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Confidential Sandwich from Jimmy John’s

Jon Allison

Non-compete agreements are generally used with high level employees with knowledge of confidential information about the business.  Jimmy John’s, however, makes lower wage workers like sandwich makers and drivers sign non-compete agreements.  The non-competes prevent employees from working for a competitor for 2 years after termination from Jimmy John’s at any restaurant that derives more than 10% of its revenue from selling submarine, hero, deli-style, pita and/or wrapped or rolled sandwiches located within 3 miles of any Jimmy John’s.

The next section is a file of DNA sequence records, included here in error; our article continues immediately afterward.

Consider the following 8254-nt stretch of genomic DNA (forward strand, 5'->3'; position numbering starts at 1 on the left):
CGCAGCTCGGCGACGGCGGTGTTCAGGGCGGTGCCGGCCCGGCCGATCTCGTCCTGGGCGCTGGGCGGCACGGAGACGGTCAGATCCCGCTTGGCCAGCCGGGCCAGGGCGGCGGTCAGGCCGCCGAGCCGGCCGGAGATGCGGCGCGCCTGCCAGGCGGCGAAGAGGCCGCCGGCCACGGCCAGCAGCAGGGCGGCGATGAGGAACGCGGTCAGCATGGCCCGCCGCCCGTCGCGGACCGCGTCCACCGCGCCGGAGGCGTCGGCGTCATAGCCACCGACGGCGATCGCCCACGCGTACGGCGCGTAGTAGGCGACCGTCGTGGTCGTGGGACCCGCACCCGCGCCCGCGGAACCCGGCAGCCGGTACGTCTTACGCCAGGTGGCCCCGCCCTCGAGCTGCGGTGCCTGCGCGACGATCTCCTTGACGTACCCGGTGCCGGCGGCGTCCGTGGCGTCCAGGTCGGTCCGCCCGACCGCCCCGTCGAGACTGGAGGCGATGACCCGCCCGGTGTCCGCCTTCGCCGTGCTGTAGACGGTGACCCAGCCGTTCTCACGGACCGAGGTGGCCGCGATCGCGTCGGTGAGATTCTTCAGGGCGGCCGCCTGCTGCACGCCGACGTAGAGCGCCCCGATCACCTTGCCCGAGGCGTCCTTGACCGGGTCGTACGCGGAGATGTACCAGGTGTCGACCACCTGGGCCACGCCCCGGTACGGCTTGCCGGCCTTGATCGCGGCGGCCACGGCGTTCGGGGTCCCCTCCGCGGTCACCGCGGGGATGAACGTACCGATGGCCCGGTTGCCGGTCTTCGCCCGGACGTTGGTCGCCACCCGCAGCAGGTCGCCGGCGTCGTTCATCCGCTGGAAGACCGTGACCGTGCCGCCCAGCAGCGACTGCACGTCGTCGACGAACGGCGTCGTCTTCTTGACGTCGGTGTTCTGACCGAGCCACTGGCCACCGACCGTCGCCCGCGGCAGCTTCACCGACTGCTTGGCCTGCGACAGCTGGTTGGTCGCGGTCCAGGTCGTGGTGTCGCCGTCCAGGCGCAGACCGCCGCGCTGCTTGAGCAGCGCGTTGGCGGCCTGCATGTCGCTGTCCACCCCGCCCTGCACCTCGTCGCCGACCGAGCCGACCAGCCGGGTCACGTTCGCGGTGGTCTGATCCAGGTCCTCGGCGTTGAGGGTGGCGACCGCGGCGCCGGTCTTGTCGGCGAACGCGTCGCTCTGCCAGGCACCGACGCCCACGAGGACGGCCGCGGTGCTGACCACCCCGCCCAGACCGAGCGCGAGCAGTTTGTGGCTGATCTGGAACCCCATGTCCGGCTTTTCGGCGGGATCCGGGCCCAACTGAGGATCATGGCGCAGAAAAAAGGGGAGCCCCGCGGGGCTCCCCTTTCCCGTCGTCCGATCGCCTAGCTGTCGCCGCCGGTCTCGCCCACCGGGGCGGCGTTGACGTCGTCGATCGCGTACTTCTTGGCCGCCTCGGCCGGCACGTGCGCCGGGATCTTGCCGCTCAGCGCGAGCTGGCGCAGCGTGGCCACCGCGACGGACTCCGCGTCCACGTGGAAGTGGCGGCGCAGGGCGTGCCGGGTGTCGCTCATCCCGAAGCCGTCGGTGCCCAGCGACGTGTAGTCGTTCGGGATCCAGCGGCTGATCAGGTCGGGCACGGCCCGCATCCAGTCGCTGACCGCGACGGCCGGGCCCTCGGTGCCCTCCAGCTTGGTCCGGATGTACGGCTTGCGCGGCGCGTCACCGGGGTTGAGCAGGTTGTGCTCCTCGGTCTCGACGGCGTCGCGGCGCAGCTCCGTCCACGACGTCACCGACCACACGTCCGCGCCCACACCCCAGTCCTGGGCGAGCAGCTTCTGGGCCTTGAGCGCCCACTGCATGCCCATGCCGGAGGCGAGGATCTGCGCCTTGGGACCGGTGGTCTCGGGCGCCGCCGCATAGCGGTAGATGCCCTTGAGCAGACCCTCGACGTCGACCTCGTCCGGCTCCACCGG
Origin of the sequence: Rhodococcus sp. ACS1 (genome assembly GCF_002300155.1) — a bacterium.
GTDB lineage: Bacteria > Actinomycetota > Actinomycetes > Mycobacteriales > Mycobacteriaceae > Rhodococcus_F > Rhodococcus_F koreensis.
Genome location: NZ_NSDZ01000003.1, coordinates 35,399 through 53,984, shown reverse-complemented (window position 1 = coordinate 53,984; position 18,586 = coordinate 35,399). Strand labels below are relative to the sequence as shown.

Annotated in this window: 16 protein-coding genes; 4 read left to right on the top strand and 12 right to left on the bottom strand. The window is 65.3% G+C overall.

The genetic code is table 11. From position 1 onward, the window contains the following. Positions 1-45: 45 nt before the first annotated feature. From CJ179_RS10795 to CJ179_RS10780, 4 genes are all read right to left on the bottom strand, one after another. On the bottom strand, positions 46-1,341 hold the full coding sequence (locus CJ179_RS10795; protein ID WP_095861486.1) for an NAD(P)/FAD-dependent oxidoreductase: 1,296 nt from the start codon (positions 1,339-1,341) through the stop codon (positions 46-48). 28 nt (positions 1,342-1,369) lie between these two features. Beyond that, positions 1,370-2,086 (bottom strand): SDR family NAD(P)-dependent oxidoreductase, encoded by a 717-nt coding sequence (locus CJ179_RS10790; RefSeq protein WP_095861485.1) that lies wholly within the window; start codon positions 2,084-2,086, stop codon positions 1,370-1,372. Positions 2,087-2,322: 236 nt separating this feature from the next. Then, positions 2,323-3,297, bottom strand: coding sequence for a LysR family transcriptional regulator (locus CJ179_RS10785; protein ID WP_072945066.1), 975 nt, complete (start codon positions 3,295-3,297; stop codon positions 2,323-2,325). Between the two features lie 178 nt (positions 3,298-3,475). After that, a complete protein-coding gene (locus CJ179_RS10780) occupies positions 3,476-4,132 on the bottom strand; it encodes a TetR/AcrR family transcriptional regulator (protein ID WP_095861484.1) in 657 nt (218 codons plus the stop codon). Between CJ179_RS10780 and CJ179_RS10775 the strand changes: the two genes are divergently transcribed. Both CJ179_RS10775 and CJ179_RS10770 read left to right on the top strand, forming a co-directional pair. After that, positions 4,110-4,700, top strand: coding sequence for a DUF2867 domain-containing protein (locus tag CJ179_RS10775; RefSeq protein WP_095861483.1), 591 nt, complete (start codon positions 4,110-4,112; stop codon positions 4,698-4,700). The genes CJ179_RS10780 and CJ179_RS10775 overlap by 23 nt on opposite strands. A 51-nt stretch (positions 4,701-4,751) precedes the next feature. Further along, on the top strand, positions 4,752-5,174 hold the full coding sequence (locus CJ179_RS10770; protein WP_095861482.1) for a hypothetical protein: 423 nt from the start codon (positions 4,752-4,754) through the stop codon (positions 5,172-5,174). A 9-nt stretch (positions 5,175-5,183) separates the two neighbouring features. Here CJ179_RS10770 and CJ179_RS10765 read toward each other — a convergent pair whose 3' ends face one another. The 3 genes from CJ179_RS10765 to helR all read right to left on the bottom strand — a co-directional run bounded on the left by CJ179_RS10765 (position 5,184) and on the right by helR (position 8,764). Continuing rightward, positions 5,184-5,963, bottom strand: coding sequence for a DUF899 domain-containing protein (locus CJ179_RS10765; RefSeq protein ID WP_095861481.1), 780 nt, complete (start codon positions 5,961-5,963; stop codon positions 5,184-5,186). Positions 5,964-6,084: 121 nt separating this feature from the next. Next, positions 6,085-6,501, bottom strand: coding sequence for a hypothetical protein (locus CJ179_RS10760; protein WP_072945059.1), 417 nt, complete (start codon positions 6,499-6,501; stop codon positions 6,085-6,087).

To be enforceable, in most states non-compete agreements cannot be overly broad and must protect some legitimate business interest.  While Jimmy John’s non-compete agreements probably are not enforceable, low wage workers are less likely to know that.  They are also less likely to have the resources to get advice from an attorney.

According to the Huffington Post, Jimmy John’s non-competes have the attention of Congress.  House Democrats are asking the Labor Department and the Federal Trade Commission to look into Jimmy John’s use of non-compete agreements.

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